White envelopes, like, cream colored on the inside?...
His plane got in at 7:50, so we thought we'd be late...
So I'm, like, "am I going the right way?"...
He began to tense up, and I said, "We can't do this anymore."...
It'll be two years on August 25th...
So he called me this afternoon...

The waiter walks up to my table. Here's your check sir.

He looks at the pen and notebook on the table. Take your time.

Baltimore, MD
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 Monday, August 19, 2002

Did You Put That There?

Did you hide that purple envelope there in my pack between the books and pens and papers and things?

It fell out as I was sitting by the window in the sun watching the passengers line up in line and the airplanes on the tarmac come and go.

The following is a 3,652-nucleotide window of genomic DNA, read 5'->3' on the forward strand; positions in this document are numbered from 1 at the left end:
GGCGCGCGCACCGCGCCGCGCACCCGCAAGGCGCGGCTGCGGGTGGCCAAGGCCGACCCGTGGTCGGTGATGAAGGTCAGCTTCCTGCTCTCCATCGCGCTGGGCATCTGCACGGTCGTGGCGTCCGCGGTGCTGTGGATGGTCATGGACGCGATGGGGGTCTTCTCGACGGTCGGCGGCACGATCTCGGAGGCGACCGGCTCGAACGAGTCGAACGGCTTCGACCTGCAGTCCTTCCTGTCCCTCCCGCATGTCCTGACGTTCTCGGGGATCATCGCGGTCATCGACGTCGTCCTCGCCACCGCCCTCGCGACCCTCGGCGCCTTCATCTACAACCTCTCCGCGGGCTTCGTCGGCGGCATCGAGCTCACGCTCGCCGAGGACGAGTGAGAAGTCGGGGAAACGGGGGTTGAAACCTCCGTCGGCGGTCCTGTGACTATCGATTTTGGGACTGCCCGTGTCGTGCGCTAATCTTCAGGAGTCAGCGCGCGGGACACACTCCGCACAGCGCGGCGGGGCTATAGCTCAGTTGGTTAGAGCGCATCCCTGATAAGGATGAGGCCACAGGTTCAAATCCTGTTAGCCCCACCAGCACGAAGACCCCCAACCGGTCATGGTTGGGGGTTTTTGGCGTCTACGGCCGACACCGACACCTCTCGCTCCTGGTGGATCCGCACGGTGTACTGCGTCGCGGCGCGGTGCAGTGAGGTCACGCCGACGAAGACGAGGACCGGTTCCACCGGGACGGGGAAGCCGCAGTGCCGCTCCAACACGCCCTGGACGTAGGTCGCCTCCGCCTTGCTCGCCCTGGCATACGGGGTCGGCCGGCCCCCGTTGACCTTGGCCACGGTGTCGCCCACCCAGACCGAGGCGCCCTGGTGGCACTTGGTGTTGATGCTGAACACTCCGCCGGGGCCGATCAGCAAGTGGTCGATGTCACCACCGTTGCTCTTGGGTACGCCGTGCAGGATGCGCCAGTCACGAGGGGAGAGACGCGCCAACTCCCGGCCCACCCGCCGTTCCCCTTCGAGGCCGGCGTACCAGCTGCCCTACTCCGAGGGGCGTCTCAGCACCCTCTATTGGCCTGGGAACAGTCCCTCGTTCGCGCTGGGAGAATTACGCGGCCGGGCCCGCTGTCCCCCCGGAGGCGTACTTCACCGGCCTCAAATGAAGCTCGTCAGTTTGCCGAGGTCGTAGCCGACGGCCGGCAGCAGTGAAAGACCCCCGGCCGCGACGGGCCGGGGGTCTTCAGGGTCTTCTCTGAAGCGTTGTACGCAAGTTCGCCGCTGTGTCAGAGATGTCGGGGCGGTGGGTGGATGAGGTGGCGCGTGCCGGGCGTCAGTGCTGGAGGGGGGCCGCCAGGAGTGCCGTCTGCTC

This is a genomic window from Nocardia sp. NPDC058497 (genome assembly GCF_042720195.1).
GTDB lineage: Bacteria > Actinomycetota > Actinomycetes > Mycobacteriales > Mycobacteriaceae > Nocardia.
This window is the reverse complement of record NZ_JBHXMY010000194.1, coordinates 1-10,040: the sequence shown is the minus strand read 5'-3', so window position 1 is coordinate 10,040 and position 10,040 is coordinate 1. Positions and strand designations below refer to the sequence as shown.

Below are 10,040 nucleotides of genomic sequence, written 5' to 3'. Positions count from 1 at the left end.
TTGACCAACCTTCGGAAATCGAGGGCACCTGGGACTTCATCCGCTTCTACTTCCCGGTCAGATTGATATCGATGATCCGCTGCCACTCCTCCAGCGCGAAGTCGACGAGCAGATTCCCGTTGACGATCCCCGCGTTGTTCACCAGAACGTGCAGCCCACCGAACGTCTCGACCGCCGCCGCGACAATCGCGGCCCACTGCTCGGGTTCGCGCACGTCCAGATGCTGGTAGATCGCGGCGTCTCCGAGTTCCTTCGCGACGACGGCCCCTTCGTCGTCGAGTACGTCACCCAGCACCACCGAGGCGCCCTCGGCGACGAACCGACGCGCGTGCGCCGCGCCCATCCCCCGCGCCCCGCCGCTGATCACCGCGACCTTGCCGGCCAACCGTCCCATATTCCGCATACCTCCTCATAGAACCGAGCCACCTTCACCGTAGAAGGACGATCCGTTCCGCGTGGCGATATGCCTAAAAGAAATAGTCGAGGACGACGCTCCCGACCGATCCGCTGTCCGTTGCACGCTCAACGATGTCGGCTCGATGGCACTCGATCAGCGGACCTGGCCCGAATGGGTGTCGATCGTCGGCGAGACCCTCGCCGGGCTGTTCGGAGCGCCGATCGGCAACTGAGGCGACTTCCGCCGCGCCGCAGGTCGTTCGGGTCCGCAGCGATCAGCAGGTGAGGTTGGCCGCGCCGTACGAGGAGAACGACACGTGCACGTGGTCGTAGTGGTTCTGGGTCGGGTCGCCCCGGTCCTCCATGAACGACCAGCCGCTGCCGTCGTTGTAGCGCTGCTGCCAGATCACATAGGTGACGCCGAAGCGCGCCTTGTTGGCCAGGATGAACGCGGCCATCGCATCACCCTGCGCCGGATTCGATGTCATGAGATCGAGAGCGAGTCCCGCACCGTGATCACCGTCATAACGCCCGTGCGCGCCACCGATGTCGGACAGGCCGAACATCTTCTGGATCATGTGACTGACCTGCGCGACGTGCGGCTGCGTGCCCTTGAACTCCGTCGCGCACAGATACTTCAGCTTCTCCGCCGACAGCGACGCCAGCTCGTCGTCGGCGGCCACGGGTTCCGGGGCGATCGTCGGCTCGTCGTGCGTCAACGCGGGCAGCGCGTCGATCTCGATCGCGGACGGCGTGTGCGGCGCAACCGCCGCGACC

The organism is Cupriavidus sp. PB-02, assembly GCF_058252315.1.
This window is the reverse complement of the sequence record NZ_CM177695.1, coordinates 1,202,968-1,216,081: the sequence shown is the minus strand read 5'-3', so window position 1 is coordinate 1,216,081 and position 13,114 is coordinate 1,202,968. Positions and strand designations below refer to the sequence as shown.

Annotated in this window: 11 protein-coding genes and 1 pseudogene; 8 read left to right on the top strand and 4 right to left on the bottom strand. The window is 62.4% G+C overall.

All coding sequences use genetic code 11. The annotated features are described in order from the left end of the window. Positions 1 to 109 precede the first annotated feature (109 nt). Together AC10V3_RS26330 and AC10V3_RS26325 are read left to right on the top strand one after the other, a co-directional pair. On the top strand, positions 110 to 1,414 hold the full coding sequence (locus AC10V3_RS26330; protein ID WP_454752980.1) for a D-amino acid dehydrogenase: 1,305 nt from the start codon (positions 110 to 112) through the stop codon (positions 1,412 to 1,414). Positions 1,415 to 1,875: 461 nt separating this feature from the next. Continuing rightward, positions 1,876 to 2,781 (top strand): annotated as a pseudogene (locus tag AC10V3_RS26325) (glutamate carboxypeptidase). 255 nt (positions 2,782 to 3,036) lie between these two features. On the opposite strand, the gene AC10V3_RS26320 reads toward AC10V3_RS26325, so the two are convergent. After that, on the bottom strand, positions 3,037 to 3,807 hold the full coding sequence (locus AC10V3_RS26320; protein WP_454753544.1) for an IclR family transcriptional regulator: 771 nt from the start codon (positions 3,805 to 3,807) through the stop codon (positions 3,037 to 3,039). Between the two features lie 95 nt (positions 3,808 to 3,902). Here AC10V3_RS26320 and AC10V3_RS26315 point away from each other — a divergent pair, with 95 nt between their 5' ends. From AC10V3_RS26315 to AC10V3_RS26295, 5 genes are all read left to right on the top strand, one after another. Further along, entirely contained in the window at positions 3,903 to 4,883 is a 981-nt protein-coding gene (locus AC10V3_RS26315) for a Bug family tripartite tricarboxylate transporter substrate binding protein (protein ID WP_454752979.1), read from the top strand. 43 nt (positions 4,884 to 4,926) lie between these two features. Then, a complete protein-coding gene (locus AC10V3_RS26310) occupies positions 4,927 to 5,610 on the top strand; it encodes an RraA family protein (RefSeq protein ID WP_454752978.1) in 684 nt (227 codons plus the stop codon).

I sat there and read your words and then slipped them into this notebook that I never might lose them, that I might read them again some day and remember this feeling of sitting in the sun and finding a sealed purple envelope slid between my books and pens and papers and things.

Bergstrom Airport, Austin
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Falling Social Institutions

And I thought I was cynical:

Politics in the Zeros reviews our falling social institutions and the expanding void left behind.
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 Saturday, August 17, 2002

Lessig's Words.

Read them here .

[...] Nothing's changed. Except, your freedom, which has increasingly been taken away by those who recognize that the future is against them and they have the power in D.C. to protect themselves against that future. Free society be damned.